Our approach is based on primitive reflexes

There are certain behaviours we observe in children and adults that we can't explain. As the months go by, problems appear that slow down learning, social interaction and physical functioning.

Despite their best efforts, they are unable to overcome these difficulties, leading to a gradual loss of self-confidence, a feeling of being out of sorts, of never fitting in and a tendency to underestimate themselves.

We can all call to mind the daredevil little boy who’s always climbing and constantly making us anxious lest he fall; the little girl who hardly dares speak for fear she’ll start crying, not to mention our children with whom we spend hours on end doing homework which never seems to sink in ... or it eventually sinks in but is forgotten three days later ... like with multiplication tables for example. We all know, or have, these children and we’re proud of their efforts but when it’s your daughter going into Year 6 who still spilling the same glass of water on the same table every night at dinner … we sympathise!

Very often, all these difficulties are the sign of an immature nervous system caused by the continued presence of several primitive reflexes.

“ What if the solution lay in early childhood? ”

Reflexes are innate, spontaneous and stereotypical movements that occur involuntarily in response to sensory stimulation. They are the first motor patterns imprinted in our brain. We are born with them in place, with 17 of them triggered at the moment of birth. Their purpose is to ensure the baby's protection and survival, and to help the nervous system mature.

They are tested at birth in order to assess the baby's central nervous system and muscle tone. There are around 70 of them.


They require a specific chronology in order to develop each skill, which is why they appear in such a precise order.


They follow a three-stage cycle:

  1. emergence, when the "programme is activated"
  2. maturation, during which the reflex movement is triggered and repeated until the related skill is acquired
  3. integration, where the movement becomes voluntary and precise

As mentioned above, reflexes are involuntary movements (not controlled by the cortex) and are imprecise and disorganised. Although they are essential to baby's survival and neurological development, their late presence is also a sign of immaturity in basic acquisition, which can hinder your child's ability to learn. When reflexes are not integrated the body must compensate which is energy-intensive and requires a great deal of effort; this often leads to difficulties.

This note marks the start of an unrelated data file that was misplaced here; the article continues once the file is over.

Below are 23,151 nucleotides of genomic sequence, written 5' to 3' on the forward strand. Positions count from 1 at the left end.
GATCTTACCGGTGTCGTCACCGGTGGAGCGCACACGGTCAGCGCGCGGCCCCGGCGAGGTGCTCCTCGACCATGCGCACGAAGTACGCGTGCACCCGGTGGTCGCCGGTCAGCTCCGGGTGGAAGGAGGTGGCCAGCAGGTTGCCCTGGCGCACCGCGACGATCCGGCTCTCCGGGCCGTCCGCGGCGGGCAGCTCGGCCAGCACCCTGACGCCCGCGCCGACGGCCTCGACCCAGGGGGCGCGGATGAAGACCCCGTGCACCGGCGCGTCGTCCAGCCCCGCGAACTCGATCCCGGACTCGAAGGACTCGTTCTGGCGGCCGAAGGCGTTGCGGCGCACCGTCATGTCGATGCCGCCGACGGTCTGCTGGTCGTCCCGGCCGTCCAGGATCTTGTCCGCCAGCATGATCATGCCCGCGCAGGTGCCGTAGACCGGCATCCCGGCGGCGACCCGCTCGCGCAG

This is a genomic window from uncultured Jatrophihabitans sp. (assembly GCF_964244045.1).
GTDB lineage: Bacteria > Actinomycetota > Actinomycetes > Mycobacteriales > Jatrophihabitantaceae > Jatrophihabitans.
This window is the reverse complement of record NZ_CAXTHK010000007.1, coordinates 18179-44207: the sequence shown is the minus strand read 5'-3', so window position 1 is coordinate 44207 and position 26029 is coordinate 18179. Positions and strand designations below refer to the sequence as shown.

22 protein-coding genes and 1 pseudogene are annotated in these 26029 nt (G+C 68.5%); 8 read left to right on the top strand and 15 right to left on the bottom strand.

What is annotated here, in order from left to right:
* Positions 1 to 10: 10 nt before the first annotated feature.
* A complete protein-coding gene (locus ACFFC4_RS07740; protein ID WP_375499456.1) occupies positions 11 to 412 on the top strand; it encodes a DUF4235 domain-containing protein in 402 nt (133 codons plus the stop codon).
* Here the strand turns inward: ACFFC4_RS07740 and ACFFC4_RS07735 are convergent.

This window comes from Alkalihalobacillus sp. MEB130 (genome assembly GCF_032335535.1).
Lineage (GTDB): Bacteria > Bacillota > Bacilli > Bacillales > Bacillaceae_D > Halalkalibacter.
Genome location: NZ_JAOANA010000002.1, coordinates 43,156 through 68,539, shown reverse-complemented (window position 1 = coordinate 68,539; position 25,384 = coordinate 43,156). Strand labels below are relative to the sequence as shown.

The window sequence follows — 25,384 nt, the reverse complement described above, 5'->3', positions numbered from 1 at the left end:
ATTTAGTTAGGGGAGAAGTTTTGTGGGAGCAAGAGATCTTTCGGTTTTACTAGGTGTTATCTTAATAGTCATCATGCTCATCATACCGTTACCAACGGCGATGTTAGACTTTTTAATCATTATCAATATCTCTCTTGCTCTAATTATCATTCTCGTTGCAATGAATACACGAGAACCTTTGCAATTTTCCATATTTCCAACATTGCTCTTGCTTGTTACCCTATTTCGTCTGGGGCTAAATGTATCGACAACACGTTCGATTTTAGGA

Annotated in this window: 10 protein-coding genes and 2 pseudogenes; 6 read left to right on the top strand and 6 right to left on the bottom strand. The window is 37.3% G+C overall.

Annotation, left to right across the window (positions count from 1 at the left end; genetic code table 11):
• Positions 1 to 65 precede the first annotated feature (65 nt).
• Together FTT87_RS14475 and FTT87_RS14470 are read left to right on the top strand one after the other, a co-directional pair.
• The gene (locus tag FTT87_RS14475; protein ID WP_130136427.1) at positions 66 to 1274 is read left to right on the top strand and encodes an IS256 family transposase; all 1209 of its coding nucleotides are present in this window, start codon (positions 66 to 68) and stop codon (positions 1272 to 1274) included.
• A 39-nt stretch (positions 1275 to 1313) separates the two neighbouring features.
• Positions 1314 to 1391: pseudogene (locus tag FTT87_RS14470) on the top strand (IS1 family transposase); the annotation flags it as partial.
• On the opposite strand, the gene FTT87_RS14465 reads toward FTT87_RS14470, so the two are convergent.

Why do they need to be integrated?

Why don't they integrate?

There are a number of reasons. For example if the mother was bedridden for part of her pregnancy, her baby would not have been moved and rocked in the womb. A stressful pregnancy can also have an impact on the baby’s sense of inner security. A long and difficult delivery, a caesarean section or an instrument delivery can result in the non-integration or non-development of certain reflexes.

Stressful situations are usually the root cause of the non-integration of primitive reflexes, which interferes with behaviour and hinders the child in achieving major developmental milestones such as rolling over, crawling on all fours, sitting up alone, standing and walking. This is why it’s so important to let your baby move around on his own and without assistance 

You can observe non-integrated reflexes in the following three areas:



Lack of coordination; poor balance; postural problems; difficulty tying shoelaces, catching a ball and running; repeated sprains; bedwetting; restlessness ... 



Difficulty communicating with other children; not able to feel comfortable in his space; the need to stay close to his parents; very shy; lack of self-confidence; wanting to control everything; insecurity ...



Difficulty concentrating, reading and writing; disorganised; poor memory; difficulty with reasoning; lack of self-control; dyslexia; difficulties with learning at school, etc.

How do you spot them?

What can we do?

As a first step, we recommend that you contact a certified practitioner, who will make an assessment of your child’s primitive reflexes, evaluate any learning difficulties and discuss how therapy can help.

Your practitioner will then offer you personalised treatment in the clinic. Depending on the child, this will usually involve between five and ten 45-minute sessions spaced two to four weeks apart.

Finally, between each session, your child will have to do three to five minutes of daily exercises at home.

To make it more motivating for your child and to be effective, we recommend that parents and other siblings do the exercises too.

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